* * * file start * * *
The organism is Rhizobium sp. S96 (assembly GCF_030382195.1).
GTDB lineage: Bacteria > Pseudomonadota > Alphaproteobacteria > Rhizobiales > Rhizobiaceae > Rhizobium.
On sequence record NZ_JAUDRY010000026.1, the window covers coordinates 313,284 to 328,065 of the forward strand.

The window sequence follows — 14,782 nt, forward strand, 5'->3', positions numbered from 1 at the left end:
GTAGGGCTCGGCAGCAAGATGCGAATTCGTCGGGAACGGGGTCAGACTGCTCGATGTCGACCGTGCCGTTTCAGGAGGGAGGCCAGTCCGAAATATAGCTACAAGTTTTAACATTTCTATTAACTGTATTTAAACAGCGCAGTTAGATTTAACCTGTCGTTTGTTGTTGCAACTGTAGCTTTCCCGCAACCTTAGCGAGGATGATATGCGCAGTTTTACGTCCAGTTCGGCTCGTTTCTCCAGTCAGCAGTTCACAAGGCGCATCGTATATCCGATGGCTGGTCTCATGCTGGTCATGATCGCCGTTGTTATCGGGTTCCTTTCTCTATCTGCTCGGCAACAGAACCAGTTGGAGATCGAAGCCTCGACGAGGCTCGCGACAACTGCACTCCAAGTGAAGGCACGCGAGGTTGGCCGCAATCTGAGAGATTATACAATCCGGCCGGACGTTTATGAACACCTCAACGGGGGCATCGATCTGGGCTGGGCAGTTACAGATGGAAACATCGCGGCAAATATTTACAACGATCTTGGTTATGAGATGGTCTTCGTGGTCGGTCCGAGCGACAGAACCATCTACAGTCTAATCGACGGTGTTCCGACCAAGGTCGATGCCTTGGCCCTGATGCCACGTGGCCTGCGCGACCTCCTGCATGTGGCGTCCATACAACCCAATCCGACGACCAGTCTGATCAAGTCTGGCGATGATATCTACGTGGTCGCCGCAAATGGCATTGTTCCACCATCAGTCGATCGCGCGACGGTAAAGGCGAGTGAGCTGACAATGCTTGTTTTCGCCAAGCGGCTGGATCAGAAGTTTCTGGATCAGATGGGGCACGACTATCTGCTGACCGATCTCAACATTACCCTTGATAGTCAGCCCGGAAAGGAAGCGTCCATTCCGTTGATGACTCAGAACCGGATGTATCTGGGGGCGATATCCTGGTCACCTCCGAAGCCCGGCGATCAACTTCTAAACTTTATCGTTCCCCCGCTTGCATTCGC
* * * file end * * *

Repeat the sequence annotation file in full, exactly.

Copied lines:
The organism is Rhizobium sp. S96 (assembly GCF_030382195.1).
GTDB lineage: Bacteria > Pseudomonadota > Alphaproteobacteria > Rhizobiales > Rhizobiaceae > Rhizobium.
On sequence record NZ_JAUDRY010000026.1, the window covers coordinates 313,284 to 328,065 of the forward strand.

The window sequence follows — 14,782 nt, forward strand, 5'->3', positions numbered from 1 at the left end:
GTAGGGCTCGGCAGCAAGATGCGAATTCGTCGGGAACGGGGTCAGACTGCTCGATGTCGACCGTGCCGTTTCAGGAGGGAGGCCAGTCCGAAATATAGCTACAAGTTTTAACATTTCTATTAACTGTATTTAAACAGCGCAGTTAGATTTAACCTGTCGTTTGTTGTTGCAACTGTAGCTTTCCCGCAACCTTAGCGAGGATGATATGCGCAGTTTTACGTCCAGTTCGGCTCGTTTCTCCAGTCAGCAGTTCACAAGGCGCATCGTATATCCGATGGCTGGTCTCATGCTGGTCATGATCGCCGTTGTTATCGGGTTCCTTTCTCTATCTGCTCGGCAACAGAACCAGTTGGAGATCGAAGCCTCGACGAGGCTCGCGACAACTGCACTCCAAGTGAAGGCACGCGAGGTTGGCCGCAATCTGAGAGATTATACAATCCGGCCGGACGTTTATGAACACCTCAACGGGGGCATCGATCTGGGCTGGGCAGTTACAGATGGAAACATCGCGGCAAATATTTACAACGATCTTGGTTATGAGATGGTCTTCGTGGTCGGTCCGAGCGACAGAACCATCTACAGTCTAATCGACGGTGTTCCGACCAAGGTCGATGCCTTGGCCCTGATGCCACGTGGCCTGCGCGACCTCCTGCATGTGGCGTCCATACAACCCAATCCGACGACCAGTCTGATCAAGTCTGGCGATGATATCTACGTGGTCGCCGCAAATGGCATTGTTCCACCATCAGTCGATCGCGCGACGGTAAAGGCGAGTGAGCTGACAATGCTTGTTTTCGCCAAGCGGCTGGATCAGAAGTTTCTGGATCAGATGGGGCACGACTATCTGCTGACCGATCTCAACATTACCCTTGATAGTCAGCCCGGAAAGGAAGCGTCCATTCCGTTGATGACTCAGAACCGGATGTATCTGGGGGCGATATCCTGGTCACCTCCGAAGCCCGGCGATCAACTTCTAAACTTTATCGTTCCCCCGCTTGCATTCGC